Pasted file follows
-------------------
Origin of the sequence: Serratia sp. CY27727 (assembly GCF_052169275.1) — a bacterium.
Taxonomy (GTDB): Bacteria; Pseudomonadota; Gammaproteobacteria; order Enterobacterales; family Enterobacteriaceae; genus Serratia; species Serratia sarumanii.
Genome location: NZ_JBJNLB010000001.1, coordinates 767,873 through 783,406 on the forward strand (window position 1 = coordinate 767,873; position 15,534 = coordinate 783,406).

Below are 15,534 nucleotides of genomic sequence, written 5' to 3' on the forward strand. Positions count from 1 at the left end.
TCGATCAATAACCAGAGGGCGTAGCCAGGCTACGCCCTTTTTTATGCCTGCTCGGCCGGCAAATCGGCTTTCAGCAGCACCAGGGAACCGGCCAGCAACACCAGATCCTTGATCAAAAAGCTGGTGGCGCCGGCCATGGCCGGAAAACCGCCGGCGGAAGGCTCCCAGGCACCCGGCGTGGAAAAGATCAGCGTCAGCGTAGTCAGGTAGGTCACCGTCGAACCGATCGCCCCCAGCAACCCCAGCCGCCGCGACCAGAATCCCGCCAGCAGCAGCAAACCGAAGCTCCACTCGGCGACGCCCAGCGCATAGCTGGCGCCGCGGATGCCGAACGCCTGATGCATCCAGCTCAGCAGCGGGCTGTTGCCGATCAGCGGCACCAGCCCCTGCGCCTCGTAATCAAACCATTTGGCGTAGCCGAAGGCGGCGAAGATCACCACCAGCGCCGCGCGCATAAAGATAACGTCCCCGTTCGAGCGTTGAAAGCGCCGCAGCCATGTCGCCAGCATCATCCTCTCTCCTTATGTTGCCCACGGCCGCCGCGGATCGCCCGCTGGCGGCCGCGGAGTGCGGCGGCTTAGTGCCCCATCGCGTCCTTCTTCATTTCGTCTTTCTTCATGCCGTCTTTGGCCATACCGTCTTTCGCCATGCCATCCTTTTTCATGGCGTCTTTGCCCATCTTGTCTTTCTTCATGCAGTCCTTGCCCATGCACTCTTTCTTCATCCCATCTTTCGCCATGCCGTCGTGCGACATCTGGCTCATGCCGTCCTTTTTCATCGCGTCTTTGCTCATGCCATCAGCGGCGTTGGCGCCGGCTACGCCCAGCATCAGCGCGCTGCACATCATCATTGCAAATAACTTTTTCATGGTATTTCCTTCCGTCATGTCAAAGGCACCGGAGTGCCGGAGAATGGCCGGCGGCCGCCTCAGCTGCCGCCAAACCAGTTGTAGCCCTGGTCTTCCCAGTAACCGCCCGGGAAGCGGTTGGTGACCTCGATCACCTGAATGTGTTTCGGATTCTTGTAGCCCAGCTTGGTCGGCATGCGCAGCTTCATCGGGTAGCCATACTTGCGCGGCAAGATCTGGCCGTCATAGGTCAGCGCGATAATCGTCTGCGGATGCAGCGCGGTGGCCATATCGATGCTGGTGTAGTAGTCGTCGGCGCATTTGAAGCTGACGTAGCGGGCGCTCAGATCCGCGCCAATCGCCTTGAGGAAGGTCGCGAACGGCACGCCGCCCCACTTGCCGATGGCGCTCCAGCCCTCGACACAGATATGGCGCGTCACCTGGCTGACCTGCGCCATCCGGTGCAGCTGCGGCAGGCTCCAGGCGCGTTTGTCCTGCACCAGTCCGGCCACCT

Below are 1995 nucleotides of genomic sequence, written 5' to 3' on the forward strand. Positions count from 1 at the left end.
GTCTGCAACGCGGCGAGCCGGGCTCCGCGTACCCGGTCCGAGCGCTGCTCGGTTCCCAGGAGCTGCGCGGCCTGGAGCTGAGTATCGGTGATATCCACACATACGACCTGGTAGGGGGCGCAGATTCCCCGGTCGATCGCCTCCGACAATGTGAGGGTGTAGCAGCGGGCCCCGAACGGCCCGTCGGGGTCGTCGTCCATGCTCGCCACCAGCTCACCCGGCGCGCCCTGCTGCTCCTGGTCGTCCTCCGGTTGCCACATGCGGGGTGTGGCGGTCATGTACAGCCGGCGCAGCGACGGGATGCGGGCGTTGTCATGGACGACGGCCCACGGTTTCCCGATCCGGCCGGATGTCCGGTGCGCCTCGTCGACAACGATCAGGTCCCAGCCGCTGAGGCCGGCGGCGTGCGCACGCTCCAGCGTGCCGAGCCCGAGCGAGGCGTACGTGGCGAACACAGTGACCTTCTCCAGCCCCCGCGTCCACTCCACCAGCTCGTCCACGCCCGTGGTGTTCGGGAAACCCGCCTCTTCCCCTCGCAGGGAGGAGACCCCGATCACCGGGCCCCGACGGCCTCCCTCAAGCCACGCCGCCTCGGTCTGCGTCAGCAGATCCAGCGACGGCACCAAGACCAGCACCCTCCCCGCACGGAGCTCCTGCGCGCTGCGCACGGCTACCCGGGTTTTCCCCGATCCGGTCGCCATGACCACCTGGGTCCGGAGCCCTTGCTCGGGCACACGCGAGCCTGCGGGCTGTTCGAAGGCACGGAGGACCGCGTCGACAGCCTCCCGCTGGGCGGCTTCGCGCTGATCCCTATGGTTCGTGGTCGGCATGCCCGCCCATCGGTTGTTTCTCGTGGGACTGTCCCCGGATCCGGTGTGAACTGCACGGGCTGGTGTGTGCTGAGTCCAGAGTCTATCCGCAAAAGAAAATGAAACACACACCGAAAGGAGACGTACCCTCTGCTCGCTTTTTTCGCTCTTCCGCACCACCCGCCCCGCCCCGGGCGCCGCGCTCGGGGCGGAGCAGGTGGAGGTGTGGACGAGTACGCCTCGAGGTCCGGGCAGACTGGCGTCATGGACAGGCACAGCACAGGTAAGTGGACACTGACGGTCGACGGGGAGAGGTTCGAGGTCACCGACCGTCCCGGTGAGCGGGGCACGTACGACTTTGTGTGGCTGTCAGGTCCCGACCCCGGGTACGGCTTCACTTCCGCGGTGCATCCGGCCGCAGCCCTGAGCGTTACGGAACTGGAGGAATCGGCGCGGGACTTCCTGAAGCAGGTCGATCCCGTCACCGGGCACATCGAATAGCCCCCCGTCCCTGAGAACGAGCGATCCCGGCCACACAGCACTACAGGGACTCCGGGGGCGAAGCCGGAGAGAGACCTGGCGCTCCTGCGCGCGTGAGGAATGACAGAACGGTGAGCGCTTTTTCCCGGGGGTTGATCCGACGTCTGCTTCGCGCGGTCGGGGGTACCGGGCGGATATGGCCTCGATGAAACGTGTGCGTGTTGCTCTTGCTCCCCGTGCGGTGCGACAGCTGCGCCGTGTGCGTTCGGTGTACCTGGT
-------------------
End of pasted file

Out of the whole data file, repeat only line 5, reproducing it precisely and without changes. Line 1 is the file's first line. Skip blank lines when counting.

TCGATCAATAACCAGAGGGCGTAGCCAGGCTACGCCCTTTTTTATGCCTGCTCGGCCGGCAAATCGGCTTTCAGCAGCACCAGGGAACCGGCCAGCAACACCAGATCCTTGATCAAAAAGCTGGTGGCGCCGGCCATGGCCGGAAAACCGCCGGCGGAAGGCTCCCAGGCACCCGGCGTGGAAAAGATCAGCGTCAGCGTAGTCAGGTAGGTCACCGTCGAACCGATCGCCCCCAGCAACCCCAGCCGCCGCGACCAGAATCCCGCCAGCAGCAGCAAACCGAAGCTCCACTCGGCGACGCCCAGCGCATAGCTGGCGCCGCGGATGCCGAACGCCTGATGCATCCAGCTCAGCAGCGGGCTGTTGCCGATCAGCGGCACCAGCCCCTGCGCCTCGTAATCAAACCATTTGGCGTAGCCGAAGGCGGCGAAGATCACCACCAGCGCCGCGCGCATAAAGATAACGTCCCCGTTCGAGCGTTGAAAGCGCCGCAGCCATGTCGCCAGCATCATCCTCTCTCCTTATGTTGCCCACGGCCGCCGCGGATCGCCCGCTGGCGGCCGCGGAGTGCGGCGGCTTAGTGCCCCATCGCGTCCTTCTTCATTTCGTCTTTCTTCATGCCGTCTTTGGCCATACCGTCTTTCGCCATGCCATCCTTTTTCATGGCGTCTTTGCCCATCTTGTCTTTCTTCATGCAGTCCTTGCCCATGCACTCTTTCTTCATCCCATCTTTCGCCATGCCGTCGTGCGACATCTGGCTCATGCCGTCCTTTTTCATCGCGTCTTTGCTCATGCCATCAGCGGCGTTGGCGCCGGCTACGCCCAGCATCAGCGCGCTGCACATCATCATTGCAAATAACTTTTTCATGGTATTTCCTTCCGTCATGTCAAAGGCACCGGAGTGCCGGAGAATGGCCGGCGGCCGCCTCAGCTGCCGCCAAACCAGTTGTAGCCCTGGTCTTCCCAGTAACCGCCCGGGAAGCGGTTGGTGACCTCGATCACCTGAATGTGTTTCGGATTCTTGTAGCCCAGCTTGGTCGGCATGCGCAGCTTCATCGGGTAGCCATACTTGCGCGGCAAGATCTGGCCGTCATAGGTCAGCGCGATAATCGTCTGCGGATGCAGCGCGGTGGCCATATCGATGCTGGTGTAGTAGTCGTCGGCGCATTTGAAGCTGACGTAGCGGGCGCTCAGATCCGCGCCAATCGCCTTGAGGAAGGTCGCGAACGGCACGCCGCCCCACTTGCCGATGGCGCTCCAGCCCTCGACACAGATATGGCGCGTCACCTGGCTGACCTGCGCCATCCGGTGCAGCTGCGGCAGGCTCCAGGCGCGTTTGTCCTGCACCAGTCCGGCCACCT